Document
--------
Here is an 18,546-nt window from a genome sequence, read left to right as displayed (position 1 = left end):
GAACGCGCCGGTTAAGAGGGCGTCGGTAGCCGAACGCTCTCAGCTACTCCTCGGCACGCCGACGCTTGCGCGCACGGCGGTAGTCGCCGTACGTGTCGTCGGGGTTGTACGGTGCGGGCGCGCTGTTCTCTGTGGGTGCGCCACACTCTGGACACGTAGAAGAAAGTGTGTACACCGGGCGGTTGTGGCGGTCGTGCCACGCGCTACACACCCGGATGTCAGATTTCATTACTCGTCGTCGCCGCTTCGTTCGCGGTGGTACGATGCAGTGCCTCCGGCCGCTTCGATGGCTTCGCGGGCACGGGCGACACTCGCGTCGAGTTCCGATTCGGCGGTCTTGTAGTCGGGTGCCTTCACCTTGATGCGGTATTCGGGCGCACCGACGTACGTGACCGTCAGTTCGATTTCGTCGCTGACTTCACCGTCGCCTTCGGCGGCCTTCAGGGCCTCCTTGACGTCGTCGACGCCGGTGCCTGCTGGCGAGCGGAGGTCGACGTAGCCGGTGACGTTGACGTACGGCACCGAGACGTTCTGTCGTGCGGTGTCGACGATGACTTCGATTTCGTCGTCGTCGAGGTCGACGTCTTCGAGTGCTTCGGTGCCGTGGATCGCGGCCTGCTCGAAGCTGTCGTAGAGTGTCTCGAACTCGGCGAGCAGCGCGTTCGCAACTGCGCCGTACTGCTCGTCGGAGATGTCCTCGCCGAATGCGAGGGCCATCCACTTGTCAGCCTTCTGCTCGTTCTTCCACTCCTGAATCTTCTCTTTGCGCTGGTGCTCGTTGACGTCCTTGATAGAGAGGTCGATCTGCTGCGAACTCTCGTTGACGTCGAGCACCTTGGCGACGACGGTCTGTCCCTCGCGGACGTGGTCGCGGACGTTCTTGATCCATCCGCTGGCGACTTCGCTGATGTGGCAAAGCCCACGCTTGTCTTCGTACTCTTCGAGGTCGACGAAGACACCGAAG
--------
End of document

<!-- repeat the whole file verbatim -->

Here is an 18,546-nt window from a genome sequence, read left to right as displayed (position 1 = left end):
GAACGCGCCGGTTAAGAGGGCGTCGGTAGCCGAACGCTCTCAGCTACTCCTCGGCACGCCGACGCTTGCGCGCACGGCGGTAGTCGCCGTACGTGTCGTCGGGGTTGTACGGTGCGGGCGCGCTGTTCTCTGTGGGTGCGCCACACTCTGGACACGTAGAAGAAAGTGTGTACACCGGGCGGTTGTGGCGGTCGTGCCACGCGCTACACACCCGGATGTCAGATTTCATTACTCGTCGTCGCCGCTTCGTTCGCGGTGGTACGATGCAGTGCCTCCGGCCGCTTCGATGGCTTCGCGGGCACGGGCGACACTCGCGTCGAGTTCCGATTCGGCGGTCTTGTAGTCGGGTGCCTTCACCTTGATGCGGTATTCGGGCGCACCGACGTACGTGACCGTCAGTTCGATTTCGTCGCTGACTTCACCGTCGCCTTCGGCGGCCTTCAGGGCCTCCTTGACGTCGTCGACGCCGGTGCCTGCTGGCGAGCGGAGGTCGACGTAGCCGGTGACGTTGACGTACGGCACCGAGACGTTCTGTCGTGCGGTGTCGACGATGACTTCGATTTCGTCGTCGTCGAGGTCGACGTCTTCGAGTGCTTCGGTGCCGTGGATCGCGGCCTGCTCGAAGCTGTCGTAGAGTGTCTCGAACTCGGCGAGCAGCGCGTTCGCAACTGCGCCGTACTGCTCGTCGGAGATGTCCTCGCCGAATGCGAGGGCCATCCACTTGTCAGCCTTCTGCTCGTTCTTCCACTCCTGAATCTTCTCTTTGCGCTGGTGCTCGTTGACGTCCTTGATAGAGAGGTCGATCTGCTGCGAACTCTCGTTGACGTCGAGCACCTTGGCGACGACGGTCTGTCCCTCGCGGACGTGGTCGCGGACGTTCTTGATCCATCCGCTGGCGACTTCGCTGATGTGGCAAAGCCCACGCTTGTCTTCGTACTCTTCGAGGTCGACGAAGACACCGAAG